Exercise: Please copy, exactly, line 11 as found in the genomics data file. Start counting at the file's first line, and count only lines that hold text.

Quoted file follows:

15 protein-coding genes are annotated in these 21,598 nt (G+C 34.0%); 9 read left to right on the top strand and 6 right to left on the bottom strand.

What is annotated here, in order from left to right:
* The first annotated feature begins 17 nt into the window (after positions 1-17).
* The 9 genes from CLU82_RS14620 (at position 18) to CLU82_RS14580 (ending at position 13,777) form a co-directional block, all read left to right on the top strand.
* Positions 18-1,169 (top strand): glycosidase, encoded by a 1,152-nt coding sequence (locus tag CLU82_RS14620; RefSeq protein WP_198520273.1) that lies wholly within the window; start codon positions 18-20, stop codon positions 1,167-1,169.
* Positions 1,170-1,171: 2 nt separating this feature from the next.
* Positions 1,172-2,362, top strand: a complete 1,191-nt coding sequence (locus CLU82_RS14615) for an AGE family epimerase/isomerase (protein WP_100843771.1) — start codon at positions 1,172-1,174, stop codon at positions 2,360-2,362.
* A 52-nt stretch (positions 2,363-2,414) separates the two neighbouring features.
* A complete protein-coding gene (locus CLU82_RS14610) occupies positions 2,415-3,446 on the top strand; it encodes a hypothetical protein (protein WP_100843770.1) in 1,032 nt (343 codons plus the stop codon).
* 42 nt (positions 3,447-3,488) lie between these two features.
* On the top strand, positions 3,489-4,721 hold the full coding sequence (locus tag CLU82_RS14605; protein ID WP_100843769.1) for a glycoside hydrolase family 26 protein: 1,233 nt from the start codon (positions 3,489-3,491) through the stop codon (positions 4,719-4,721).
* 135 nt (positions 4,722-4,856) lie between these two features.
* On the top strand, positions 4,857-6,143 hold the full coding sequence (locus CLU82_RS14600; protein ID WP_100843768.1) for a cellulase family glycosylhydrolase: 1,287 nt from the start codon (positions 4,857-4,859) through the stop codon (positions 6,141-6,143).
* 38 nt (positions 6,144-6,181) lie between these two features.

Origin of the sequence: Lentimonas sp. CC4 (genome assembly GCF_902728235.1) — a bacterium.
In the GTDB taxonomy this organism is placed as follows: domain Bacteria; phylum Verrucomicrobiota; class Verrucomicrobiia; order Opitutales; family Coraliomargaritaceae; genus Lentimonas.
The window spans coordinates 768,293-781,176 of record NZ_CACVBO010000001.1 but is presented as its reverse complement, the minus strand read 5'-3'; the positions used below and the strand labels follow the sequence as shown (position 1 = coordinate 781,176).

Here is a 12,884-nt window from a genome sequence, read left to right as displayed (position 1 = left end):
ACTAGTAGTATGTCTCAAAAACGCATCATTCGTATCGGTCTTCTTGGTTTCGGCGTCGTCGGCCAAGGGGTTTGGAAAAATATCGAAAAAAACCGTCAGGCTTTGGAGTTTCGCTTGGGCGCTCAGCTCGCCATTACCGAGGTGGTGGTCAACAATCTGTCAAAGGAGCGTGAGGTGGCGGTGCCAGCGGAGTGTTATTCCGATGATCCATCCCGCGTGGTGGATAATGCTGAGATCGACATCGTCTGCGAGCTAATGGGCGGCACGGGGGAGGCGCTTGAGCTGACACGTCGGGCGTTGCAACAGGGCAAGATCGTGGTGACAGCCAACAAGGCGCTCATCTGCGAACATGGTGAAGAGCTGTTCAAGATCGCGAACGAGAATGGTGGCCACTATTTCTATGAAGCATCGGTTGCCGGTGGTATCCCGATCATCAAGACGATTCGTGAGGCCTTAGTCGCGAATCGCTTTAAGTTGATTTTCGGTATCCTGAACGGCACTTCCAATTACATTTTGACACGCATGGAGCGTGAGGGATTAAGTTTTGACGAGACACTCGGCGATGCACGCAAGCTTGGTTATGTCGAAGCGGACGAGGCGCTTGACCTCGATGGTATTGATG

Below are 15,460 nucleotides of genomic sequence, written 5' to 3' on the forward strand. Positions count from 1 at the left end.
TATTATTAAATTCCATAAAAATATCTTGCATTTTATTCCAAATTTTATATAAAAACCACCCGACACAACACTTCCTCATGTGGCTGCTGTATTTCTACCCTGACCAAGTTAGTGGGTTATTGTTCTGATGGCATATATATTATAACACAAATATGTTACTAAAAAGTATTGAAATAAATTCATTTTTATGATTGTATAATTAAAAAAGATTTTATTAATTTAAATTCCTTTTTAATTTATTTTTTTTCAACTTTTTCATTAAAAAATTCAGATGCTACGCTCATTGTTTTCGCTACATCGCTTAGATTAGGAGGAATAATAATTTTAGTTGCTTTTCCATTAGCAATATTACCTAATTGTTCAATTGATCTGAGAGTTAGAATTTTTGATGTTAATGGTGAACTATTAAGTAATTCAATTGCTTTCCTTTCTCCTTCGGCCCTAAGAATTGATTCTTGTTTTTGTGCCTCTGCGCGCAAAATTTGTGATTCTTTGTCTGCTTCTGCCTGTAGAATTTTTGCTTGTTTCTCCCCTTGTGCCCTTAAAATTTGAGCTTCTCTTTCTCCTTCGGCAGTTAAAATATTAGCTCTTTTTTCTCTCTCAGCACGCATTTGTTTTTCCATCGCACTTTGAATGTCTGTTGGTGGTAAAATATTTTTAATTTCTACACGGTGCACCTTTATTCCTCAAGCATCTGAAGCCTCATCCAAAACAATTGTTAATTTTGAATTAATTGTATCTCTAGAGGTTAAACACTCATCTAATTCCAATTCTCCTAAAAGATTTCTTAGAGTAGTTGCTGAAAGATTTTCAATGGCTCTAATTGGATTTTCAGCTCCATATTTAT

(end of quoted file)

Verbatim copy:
* On the top strand, positions 3,489-4,721 hold the full coding sequence (locus tag CLU82_RS14605; protein ID WP_100843769.1) for a glycoside hydrolase family 26 protein: 1,233 nt from the start codon (positions 3,489-3,491) through the stop codon (positions 4,719-4,721).